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U.S. COAL PRODUCTION FELL BELOW ONE BILLION SHORT TONS IN 2013 – EIA

According to EIA's latest annual coal report, U.S. coal production showed a down fall of one billion short tons to 984.8 million short tons for the first time in two decades in 2013 from 1,016.5 million short tons in 2012 (3.1% fall than 2012)


In EIA's report it is noted that the production in the Western Region, which showed about 53.8% of total U.S. coal production in 2013, summed 530.2 million short tons (2.4% decrease than 2012). In the same time, U.S. coal mine productive capability declined 2.5% to 1,252.0 million short tons in 2013, a fall of 32.4 million short tons as compare to 2012.


U.S. Produced 77.229 million short tons of Lignite type of coal, 471.183 million short tons of Bituminous coal, 2.143 million short tons of Anthracite coal and 434.287 million short tons of Sub-Bituminous coal in 2013.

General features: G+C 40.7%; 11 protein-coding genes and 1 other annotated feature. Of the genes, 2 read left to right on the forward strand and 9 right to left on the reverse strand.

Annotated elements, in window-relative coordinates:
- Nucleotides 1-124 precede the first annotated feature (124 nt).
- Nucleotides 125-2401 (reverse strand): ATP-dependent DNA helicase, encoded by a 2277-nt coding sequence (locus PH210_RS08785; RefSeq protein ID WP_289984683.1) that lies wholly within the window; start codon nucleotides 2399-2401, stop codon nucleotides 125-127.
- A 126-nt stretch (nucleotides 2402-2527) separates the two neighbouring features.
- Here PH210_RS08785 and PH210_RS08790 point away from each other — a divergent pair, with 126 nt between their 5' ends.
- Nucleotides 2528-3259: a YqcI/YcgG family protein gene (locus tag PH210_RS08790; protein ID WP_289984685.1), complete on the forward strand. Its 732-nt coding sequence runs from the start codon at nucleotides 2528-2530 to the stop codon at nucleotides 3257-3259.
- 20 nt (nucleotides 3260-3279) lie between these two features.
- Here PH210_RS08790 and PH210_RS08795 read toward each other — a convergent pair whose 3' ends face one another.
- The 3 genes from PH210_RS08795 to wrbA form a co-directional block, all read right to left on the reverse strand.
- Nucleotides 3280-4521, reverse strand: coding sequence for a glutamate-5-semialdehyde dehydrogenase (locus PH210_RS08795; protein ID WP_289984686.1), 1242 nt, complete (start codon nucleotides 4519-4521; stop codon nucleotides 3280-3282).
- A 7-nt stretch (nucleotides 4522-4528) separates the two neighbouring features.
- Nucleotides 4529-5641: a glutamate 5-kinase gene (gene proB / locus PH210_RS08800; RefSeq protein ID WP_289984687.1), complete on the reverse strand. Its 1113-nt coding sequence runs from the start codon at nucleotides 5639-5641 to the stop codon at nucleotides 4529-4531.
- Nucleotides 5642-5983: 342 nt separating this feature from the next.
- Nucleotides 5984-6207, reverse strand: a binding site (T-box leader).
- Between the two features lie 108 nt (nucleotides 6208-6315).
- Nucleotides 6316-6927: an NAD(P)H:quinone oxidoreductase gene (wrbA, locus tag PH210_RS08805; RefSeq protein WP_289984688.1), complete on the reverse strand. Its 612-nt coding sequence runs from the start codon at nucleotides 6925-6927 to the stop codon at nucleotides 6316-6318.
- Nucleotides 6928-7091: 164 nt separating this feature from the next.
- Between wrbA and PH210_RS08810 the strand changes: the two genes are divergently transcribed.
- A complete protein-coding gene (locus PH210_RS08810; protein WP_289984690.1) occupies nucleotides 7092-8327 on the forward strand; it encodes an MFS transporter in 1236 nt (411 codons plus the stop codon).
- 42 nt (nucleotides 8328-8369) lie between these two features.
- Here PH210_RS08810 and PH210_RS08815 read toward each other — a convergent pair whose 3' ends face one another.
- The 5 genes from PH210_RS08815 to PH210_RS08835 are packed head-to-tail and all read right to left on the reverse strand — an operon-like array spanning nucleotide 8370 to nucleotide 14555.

According to EIA's data average number of employees at U.S. coal mines lessened 10.5% to 80,396 employees, a reduction of 9,442 employees compared to 2012.

U.S. coal intake increased 4.0% to 924.4 million short tons, a rise of 35.3 million short tons in 2013 compared to 2012. The electric power sector consumed about 92.8% of the total U.S. coal consumption in 2013.

Regular sales price of coal from U.S. mines reduced from $39.95 per short ton in 2012 to $37.24 per short ton in 2013 (6.8% lesser than 2012).


Overall U.S. coal stocks reduced 16.1% to 200.4 million short tons, a fall of 38.4 million short tons. Electric power sector coal stocks reduced from 185.1 million short tons at the end of 2012 to 148.0 million short tons at the end of 2013 (20.1% lesser than 2012).

 

Monday, 27 April 15

 

http://www.coalspot.com/news/3947/us-coal-production-fell-below-one-billion-short-tons-in-2013-eia/

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